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 Texas : Features : Columns : "It's All Trew"

Travelers forced to siphon

by Delbert Trew
Delbert Trew
The high price of fuel today is no doubt affecting travel across the country. Many prospective travelers will choose to hunker down and stay closer to home come vacation time. This is not the first time fuel prices spawned drastic measures. There was a time when 38-cent per gallon gas brought out the worst in travelers.

In the old days, during the migration of people fleeing the Dust Bowl and Depression, travelers offset the fuel cost by camping out in bar-ditches rather than pay a hotel or tourist-court bill. Though camping sites were available for 50 cents per night the bar-ditch was cheaper.

Many brought home-canned foods from their cellars and prepared meals over a campfire rather than pay at a cafe. A delicious Depression Stew could be made with almost any ingredients and maybe a stray cottontail as plenty of onions, turnips and peppers would cover any odd taste with ease.

Nonessentials such as soda pop, peanuts, candy bars and souvenirs were craved but not allowed.

Travelers drank from canvas water bags hanging off the radiator cap. Vehicle repairs were attended under a shade tree while flats were fixed with glue, rubber patches and tire boots. The family took turns at working the push-pull tire pump after the tire repair was made.

Even with these money-saving efforts, sooner or later the money ran out. Some turned to the "Arkie Gas Kit" or used "Okie Gas Credit Cards" to obtain fuel. No offense to these states but it was a well-known term at the time.

Simply put, a piece of rubber hose, a bucket of some type plus a tin funnel made up the kit accessories.

With these items in hand, merely take a discreet midnight stroll and with a little luck, fuel for a few more miles could be obtained cheaply.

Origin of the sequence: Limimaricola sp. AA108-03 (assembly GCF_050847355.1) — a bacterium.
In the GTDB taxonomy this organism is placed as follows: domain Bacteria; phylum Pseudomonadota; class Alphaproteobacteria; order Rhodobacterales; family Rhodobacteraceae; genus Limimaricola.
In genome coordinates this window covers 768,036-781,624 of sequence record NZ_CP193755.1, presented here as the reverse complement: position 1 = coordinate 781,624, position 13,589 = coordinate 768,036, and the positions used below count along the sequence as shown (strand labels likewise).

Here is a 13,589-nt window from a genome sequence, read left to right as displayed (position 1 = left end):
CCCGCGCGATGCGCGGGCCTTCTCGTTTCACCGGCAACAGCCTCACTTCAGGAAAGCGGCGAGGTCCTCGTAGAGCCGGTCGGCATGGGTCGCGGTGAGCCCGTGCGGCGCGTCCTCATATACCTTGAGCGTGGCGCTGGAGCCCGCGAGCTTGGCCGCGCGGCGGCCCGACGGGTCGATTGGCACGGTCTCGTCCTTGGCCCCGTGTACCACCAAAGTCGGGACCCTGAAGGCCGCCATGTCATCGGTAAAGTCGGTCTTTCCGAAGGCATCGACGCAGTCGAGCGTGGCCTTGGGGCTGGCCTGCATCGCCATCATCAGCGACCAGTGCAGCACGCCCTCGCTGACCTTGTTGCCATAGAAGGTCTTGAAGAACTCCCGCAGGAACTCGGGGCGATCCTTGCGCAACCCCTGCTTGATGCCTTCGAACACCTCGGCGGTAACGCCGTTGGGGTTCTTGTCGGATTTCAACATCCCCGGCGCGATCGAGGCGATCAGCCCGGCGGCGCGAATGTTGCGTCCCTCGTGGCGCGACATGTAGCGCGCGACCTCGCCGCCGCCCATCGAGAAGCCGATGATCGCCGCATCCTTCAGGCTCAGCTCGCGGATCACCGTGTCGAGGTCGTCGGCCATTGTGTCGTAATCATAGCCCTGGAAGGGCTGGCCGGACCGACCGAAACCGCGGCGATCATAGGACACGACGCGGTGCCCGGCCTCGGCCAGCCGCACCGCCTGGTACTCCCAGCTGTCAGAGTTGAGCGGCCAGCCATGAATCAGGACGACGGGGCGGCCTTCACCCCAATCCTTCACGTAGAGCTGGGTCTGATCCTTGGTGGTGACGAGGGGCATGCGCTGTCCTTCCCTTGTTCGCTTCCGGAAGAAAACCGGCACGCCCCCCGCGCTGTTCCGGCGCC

Siphoning gas from another vehicle or a tractor parked in a field did not quite seem like theft if the welfare of your family was at stake.

If you were in oil-field-country, there was always "drip gas" available if you knew where to look. This pipeline condensate drained directly from a drip-pot and strained through an old felt hat could be added to the gas already in your car tank. Hit the brakes a time or two to refine the mixture, put up with a little strong smell, ignore the "ping" as your cylinders fired and the cheap fuel would get you on down the road.

Anyone ill-mannered enough to notice when you passed, knew exactly what kind of fuel you were burning and wondered how you acquired the fuel for your vehicle.

Poor people often had poor ways but they always seemed to get along. Good friends never appeared to notice if you opened your trunk exposing your siphoning equipment.

If in the future, if gas gets any higher than it is now, this age-old practice may be revived again.

Delbert Trew
"It's All Trew" September 9, 2008 Column
E-mail: trewblue@centramedia.net.

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